In accordance with Mayor Erin Mendenhall’s Stage 2 Advisory of City’s Water Shortage Contingency Plan, Salt Lake City’s four Public Lands Divisions have established plans to conserve water during the ongoing drought.
Expand each section below to read more about what actions each of our divisions will be taking.
Parks Division Stage 2 Drought Plan:
- No watering between the hours of 10:00 am and 8:00 pm. The flower beds will see normal watering as the gallons of water needed is minimal as well as to protect the investment of purchasing the flowers.
- With the exception of newly funded CIP projects, no new seeding, sodding, or landscaping will be done within the Parks Division.
- Parks will perform an outreach campaign to get the public’s help with reporting irrigation breaks through City Source, e-mail, or phone.
- Implement additional staffing to repair broken sprinkler heads, minor irrigation line breaks in a timely manner so we reduce wasting water. When irrigation systems are running for repair, install signs indicating such.
- Communicate to our partners of the Stage II drought plan and their role to help conserve water.
- Reduce water use to a level that prioritizes keeping grass alive rather than keeping it green, acknowledging that this will lead to yellow or brown grass in some areas.
- The Liberty Park Splash Pad will operate on a limited daily schedule from 12:00pm to 6:00pm. In a normal year, the operating hours are from 10:00am – 6:00pm.
- Parks will work to operate its facilities so that water use remains within water use budgets established in partnership with Public Utilities.
Stage 3 of the drought plan will incorporate the above plan as well as the following:
- Under the direction of Public Utilities, reduce water by 5 to 15%.
- Reduce water in common areas, islands, and green belts.
- Assign additional staff to water trees and landscape by hand.
- Turn off (or keep turned off) ornamental fountains.
Trails and Natural Lands Division
- Identify restoration efforts that can be achieved without the use of supplementary water, either using dryland restoration techniques, or conducting restoration around natural springs, seeps and wetlands.
- Support the separation of tree/shrub and grass watering zones for all irrigation systems installed in new capital projects and capital replacement projects involving irrigation, allowing future flexibility in watering regimes in cases of drought.
- Support the establishment of biodiverse native species in natural areas and restoration sites to enhance climate resilience of the SLC Public Lands system.
- Wash fleet vehicles and equipment less often.
- Continue to look for other approaches to support water conservation.
Urban Forestry Division
- Coordinating with the Parks Division to enhance the efficiency and effectiveness of tree watering practices on City properties
- Monitoring trees that are receiving less water than normal to determine minimum watering needs
- Consulting with city residents on specific water options and instructions to preserve trees while conserving water
- Researching new tree varieties that are more drought tolerant while still providing maximum shade
- Testing soil supplements and plant health treatments that may improve drought tolerance in trees
- Researching ‘tree specific’ irrigation system designs that can provide water to trees in a manner that optimizes uptake and minimizes waste.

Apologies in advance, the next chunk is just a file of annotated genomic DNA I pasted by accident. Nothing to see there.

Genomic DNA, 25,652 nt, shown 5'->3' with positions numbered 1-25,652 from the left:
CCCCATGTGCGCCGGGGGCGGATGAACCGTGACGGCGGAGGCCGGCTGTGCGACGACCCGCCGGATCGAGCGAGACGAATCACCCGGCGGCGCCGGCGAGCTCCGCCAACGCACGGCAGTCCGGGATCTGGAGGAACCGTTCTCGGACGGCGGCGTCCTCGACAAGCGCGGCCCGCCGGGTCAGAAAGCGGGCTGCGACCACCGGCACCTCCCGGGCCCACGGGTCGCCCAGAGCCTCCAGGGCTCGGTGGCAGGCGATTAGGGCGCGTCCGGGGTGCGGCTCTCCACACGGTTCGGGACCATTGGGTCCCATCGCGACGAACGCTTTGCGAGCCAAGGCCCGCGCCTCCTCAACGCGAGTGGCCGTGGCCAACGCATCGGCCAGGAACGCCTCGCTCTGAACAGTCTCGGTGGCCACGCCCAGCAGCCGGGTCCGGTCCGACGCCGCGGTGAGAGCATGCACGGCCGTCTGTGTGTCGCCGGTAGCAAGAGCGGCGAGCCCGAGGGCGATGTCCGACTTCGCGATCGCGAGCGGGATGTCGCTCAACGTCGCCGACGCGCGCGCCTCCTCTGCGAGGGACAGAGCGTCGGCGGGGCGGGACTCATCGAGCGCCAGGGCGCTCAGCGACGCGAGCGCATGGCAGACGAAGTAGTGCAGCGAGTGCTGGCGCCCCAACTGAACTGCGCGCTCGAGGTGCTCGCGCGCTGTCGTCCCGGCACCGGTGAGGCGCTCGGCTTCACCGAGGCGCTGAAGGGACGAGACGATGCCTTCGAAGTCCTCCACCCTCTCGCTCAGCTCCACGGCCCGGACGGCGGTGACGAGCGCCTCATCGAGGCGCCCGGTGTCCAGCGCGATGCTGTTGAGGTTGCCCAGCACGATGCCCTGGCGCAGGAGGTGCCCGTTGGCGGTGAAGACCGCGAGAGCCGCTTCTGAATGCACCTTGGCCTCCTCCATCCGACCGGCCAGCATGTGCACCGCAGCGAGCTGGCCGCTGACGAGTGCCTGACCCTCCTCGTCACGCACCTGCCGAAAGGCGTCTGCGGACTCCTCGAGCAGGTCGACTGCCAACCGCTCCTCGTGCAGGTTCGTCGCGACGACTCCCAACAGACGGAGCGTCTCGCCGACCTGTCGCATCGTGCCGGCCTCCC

Golf Division Drought Plan:
- Stage 1 – Begin programming adjustments of 5% to driving ranges and practice area. Reduce irrigation to out-of-play areas by a minimum of 10%.
- Stage 2 – Programming adjustments and reduced irrigation in nonessential play areas to reflect an overall usage reduction of 5% based on a 5-year average. Additionally, increase use of surfactants and organic products as necessary to maximize useable irrigation applied. Could sustain for 21 to 35 days with minimal impact to turf appearance, quality and playability.
- Stage 3 – Programming adjustments and eliminate nonessential play area irrigation (capping sprinkler heads or turning valves off) increase cutting heights, continue and possibly increase use of surfactants and organics. Efforts will reflect an overall usage reduction of 15% based on a 5-year average. Could sustain for 14 to 21 days with noticeable impacts to turf appearance, quality and playability.
- Stage 4 – Programming adjustments prioritized in order of importance (greens, tees, fairways and roughs) with hand watering of areas on greens and tees, further increases in cutting heights along with traffic control and continue with surfactants and organics. Efforts will reflect an overall usage reduction of 25% based on a 5-year average. Could sustain for 7 to 14 days before significant impact to turf quality and playability mostly in fairways and rough areas.
- Stage 5 – Programming adjustments prioritized in essential order (greens, tees, fairways and roughs) with supplemental irrigation, hand-watering areas of importance, maintain cutting height increases and decrease mowing frequencies and continue with surfactants and organics. Efforts will reflect an overall usage reduction of 35% based on a 5-year average. Could sustain for 7 days before turf loss in realized significant impact to turf quality and playability though out golf course.
Each course has different needs and resources. For example, Mountain Dell’s cutbacks will be more severe because their source is shared with Public Utilities and they are needing to drain Little Dell reservoir this summer for repair and maintenance. Nibley Park is a manually irrigated property and it is more difficult to control use.